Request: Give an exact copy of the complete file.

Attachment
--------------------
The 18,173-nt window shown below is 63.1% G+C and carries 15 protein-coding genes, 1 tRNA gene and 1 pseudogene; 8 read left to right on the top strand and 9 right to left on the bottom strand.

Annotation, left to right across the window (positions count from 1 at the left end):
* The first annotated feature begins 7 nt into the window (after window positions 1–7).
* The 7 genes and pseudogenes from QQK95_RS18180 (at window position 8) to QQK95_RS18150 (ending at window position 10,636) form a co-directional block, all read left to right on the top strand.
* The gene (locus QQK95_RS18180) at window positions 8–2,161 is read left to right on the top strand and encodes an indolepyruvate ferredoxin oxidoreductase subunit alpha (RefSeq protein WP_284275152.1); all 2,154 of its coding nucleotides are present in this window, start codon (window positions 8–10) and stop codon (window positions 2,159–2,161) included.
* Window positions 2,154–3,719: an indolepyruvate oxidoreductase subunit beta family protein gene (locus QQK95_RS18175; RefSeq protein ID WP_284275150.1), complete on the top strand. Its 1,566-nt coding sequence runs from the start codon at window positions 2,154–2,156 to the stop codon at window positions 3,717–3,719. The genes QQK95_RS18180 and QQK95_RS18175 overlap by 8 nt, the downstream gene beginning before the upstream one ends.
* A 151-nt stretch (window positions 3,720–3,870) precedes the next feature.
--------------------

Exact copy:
The 18,173-nt window shown below is 63.1% G+C and carries 15 protein-coding genes, 1 tRNA gene and 1 pseudogene; 8 read left to right on the top strand and 9 right to left on the bottom strand.

Annotation, left to right across the window (positions count from 1 at the left end):
* The first annotated feature begins 7 nt into the window (after window positions 1–7).
* The 7 genes and pseudogenes from QQK95_RS18180 (at window position 8) to QQK95_RS18150 (ending at window position 10,636) form a co-directional block, all read left to right on the top strand.
* The gene (locus QQK95_RS18180) at window positions 8–2,161 is read left to right on the top strand and encodes an indolepyruvate ferredoxin oxidoreductase subunit alpha (RefSeq protein WP_284275152.1); all 2,154 of its coding nucleotides are present in this window, start codon (window positions 8–10) and stop codon (window positions 2,159–2,161) included.
* Window positions 2,154–3,719: an indolepyruvate oxidoreductase subunit beta family protein gene (locus QQK95_RS18175; RefSeq protein ID WP_284275150.1), complete on the top strand. Its 1,566-nt coding sequence runs from the start codon at window positions 2,154–2,156 to the stop codon at window positions 3,717–3,719. The genes QQK95_RS18180 and QQK95_RS18175 overlap by 8 nt, the downstream gene beginning before the upstream one ends.
* A 151-nt stretch (window positions 3,720–3,870) precedes the next feature.